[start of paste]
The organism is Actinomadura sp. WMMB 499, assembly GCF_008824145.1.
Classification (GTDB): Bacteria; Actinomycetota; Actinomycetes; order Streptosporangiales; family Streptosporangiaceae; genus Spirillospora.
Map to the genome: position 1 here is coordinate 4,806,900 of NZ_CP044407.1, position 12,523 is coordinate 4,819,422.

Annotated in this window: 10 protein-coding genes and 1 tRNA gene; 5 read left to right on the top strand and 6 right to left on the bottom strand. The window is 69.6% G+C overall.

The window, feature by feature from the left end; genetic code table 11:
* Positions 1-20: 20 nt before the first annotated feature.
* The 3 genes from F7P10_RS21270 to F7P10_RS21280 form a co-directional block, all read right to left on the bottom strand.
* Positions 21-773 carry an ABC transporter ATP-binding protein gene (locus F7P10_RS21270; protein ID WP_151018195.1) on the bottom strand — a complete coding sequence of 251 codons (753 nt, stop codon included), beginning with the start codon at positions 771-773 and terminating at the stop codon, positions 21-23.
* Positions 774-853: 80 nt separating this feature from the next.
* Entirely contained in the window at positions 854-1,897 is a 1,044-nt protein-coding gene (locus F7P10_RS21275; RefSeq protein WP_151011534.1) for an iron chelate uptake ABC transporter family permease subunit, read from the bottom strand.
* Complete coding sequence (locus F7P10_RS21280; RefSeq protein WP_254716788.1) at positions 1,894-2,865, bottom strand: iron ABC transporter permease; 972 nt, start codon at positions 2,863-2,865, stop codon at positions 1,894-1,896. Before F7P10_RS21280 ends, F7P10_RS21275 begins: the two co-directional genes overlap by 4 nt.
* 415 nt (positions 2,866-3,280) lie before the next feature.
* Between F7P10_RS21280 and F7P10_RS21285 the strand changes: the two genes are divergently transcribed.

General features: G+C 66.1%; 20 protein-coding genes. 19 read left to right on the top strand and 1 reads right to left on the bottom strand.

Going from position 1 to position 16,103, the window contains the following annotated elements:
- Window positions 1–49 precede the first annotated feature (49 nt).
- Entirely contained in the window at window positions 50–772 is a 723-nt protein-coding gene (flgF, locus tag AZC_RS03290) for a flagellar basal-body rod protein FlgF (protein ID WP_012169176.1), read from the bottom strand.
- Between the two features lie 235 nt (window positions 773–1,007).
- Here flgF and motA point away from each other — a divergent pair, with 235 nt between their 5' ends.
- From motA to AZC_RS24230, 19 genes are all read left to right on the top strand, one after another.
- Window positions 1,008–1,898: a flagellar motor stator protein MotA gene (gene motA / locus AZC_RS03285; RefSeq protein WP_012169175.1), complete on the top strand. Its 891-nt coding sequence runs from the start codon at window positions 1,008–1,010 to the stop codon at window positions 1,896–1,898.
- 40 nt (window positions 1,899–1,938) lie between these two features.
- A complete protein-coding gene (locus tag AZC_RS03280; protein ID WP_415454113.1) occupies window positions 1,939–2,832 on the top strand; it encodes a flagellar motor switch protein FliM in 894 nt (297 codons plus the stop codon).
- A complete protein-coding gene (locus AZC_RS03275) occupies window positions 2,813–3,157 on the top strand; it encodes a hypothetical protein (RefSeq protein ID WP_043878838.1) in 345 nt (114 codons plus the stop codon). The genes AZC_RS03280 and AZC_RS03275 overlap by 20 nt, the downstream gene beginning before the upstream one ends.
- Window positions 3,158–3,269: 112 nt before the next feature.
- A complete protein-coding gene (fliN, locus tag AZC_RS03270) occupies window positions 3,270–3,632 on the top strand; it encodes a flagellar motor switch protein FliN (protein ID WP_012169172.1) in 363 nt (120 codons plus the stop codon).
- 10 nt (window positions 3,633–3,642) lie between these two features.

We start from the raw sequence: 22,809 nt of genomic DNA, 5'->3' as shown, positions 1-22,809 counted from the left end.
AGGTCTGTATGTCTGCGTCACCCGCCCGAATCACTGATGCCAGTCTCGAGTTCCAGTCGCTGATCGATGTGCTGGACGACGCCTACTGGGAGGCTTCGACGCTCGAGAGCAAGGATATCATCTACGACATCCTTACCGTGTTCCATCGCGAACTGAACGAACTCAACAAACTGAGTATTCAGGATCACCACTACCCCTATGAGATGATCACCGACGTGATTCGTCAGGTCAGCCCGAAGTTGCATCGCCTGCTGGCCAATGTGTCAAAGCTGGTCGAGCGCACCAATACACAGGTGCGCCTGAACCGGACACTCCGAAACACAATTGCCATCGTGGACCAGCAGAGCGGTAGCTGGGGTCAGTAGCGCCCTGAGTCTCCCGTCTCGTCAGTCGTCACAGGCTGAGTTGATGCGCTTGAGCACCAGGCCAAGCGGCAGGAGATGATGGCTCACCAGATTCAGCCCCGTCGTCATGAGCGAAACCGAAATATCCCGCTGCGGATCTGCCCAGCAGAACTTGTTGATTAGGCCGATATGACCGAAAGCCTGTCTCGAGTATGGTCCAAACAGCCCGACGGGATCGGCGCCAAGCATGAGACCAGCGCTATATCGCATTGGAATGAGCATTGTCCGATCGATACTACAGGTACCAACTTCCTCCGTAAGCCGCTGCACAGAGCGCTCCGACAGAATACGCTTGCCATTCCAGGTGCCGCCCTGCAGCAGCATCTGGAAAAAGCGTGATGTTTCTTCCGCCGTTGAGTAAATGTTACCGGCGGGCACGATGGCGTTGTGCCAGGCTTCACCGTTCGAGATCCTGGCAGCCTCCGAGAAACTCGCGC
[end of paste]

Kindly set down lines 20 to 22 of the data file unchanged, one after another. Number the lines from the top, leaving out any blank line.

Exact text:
- From motA to AZC_RS24230, 19 genes are all read left to right on the top strand, one after another.
- Window positions 1,008–1,898: a flagellar motor stator protein MotA gene (gene motA / locus AZC_RS03285; RefSeq protein WP_012169175.1), complete on the top strand. Its 891-nt coding sequence runs from the start codon at window positions 1,008–1,010 to the stop codon at window positions 1,896–1,898.
- 40 nt (window positions 1,899–1,938) lie between these two features.